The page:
In 1997, after renting space for nearly two decades, St. Luke's Pentecostal Church of North Hempstead, New York, finally found a permanent home. Or so its congregants thought.
Using money it had raised over several years, St. Luke's bought a nearly complete church building on Prospect Avenue for $130,000. It borrowed an additional $207,000 to finish the project but had trouble getting a permit for the work because the town's building department said the church would need more off-street parking.
At a zoning hearing in July 1998, St. Luke's asked for an exemption from the parking requirement. But it faced a much more serious problem that made the parking issue irrelevant: In 1994, three years before St. Luke's bought what its congregants believed would be their new church, the North Hempstead Community Development Agency had decided to condemn the building as part of the town's Urban Renewal Plan.
Although Kevin Saunders, the NHCDA's executive director, participated in the zoning hearing, he did not mention the pending condemnation. St. Luke's had no inkling of it until that November, when the church received a letter from the NHCDA offering $80,000 for the property–$50,000 less than the congregation had paid for it. If St. Luke's didn't want to sell, that was too bad: The town would take the property anyway.
"We found out that we owned the building, but it wasn't ours," says Pastor Fred Jenkins, who founded the church in 1979. "It's unfair that they did not let us know prior to our buying it."
Before completing the purchase, St. Luke's had done a title search, examined other official documents pertaining to the property, and discussed its plans at length with the building department. "There was nothing to show that [the town] had an interest in the property," Jenkins explains. "If we had known that, we wouldn't have bought it."
St. Luke's is one of several plaintiffs challenging New York state's eminent domain procedures in a federal lawsuit filed on October 4. The suit, prepared by the Washington, D.C.-based Institute for Justice, argues that New York's Eminent Domain Procedure Law violates the 14th Amendment's guarantee of due process because it gives property owners almost no chance of successfully fighting a government land grab.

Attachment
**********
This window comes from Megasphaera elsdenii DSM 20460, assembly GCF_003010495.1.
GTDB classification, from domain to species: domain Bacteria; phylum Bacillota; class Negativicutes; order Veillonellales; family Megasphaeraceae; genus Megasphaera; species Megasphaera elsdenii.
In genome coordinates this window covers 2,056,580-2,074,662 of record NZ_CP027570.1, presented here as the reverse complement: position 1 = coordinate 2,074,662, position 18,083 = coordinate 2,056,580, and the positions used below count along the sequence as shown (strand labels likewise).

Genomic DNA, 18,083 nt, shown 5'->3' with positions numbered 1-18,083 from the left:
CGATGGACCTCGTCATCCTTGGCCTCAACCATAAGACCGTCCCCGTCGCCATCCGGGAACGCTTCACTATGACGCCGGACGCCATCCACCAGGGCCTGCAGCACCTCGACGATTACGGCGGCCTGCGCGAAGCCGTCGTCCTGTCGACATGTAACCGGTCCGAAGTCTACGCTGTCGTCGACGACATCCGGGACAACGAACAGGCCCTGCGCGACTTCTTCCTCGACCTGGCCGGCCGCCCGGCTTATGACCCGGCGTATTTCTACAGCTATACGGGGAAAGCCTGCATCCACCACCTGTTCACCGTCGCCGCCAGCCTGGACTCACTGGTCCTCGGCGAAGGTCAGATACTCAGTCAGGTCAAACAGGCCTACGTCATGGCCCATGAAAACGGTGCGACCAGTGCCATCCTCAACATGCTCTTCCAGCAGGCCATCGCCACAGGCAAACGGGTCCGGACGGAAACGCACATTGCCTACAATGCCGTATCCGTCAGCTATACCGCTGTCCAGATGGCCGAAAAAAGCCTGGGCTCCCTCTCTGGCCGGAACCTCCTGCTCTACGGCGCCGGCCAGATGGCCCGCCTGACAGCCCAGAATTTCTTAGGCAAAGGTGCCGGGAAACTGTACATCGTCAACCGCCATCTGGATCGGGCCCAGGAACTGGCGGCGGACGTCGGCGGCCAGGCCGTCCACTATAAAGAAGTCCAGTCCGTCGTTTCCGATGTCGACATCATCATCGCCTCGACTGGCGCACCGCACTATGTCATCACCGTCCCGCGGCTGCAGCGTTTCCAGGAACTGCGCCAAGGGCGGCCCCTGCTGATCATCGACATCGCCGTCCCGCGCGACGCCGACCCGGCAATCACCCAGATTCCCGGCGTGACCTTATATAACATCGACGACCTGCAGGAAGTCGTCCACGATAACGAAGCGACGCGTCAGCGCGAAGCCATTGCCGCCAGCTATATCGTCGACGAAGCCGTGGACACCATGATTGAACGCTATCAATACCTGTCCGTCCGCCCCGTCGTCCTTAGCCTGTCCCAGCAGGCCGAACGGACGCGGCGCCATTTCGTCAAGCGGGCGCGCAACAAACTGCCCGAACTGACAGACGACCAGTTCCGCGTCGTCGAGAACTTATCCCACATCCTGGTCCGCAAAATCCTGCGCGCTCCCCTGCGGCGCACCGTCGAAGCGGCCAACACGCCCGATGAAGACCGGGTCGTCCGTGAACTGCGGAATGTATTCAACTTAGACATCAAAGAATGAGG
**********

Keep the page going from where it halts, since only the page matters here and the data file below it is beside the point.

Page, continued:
New York's rules are absurdly rigged in favor of the government. When an agency such as the NHCDA decides that it has a better use for your property than you do, it has to hold a hearing, but it doesn't have to tell you about it. It need only put a notice in the newspaper.
If you happen to see the notice and come to the hearing, you can offer a statement, but you can't call witnesses or ask questions. Once the government decides to go ahead with the condemnation, it has to publish another notice. Whether or not you see it, you have 30 days to appeal, after which you lose your rights forever.
There is no requirement that owners be directly informed that the government plans to take their property, or that they have a right to appeal, or that they have only a month to exercise that right. And as Fred Jenkins and his congregants discovered, there is no requirement that buyers be notified of a pending condemnation.
It's not clear exactly why North Hempstead wants the St. Luke's property. But in the two other cases underlying the Institute for Justice lawsuit, the government is trying to take the plaintiffs' property and give it to people it likes better.
The Empire State Development Corporation wants to get rid of Minic Custom Woodwork, a 73-year-old, family-owned business in East Harlem, to make room for a retail center that's expected to include a Home Depot and a Costco. The Village of Port Chester wants to throw out the tenants of four newly renovated commercial buildings owned by William Brody and turn the property over to a supermarket.
In all three of these cases, the owners did not have a clear sense of what was going on until it was too late. Given the flimsiness of New York's safeguards, they seem to have a decent chance of winning a federal injunction.
But even if they do, there remains the broader issue of why government planners should be empowered to dispossess people in the name of urban renewal. Where the government sees "blight," its victims see their homes, their hard work, their livelihoods, and their dreams.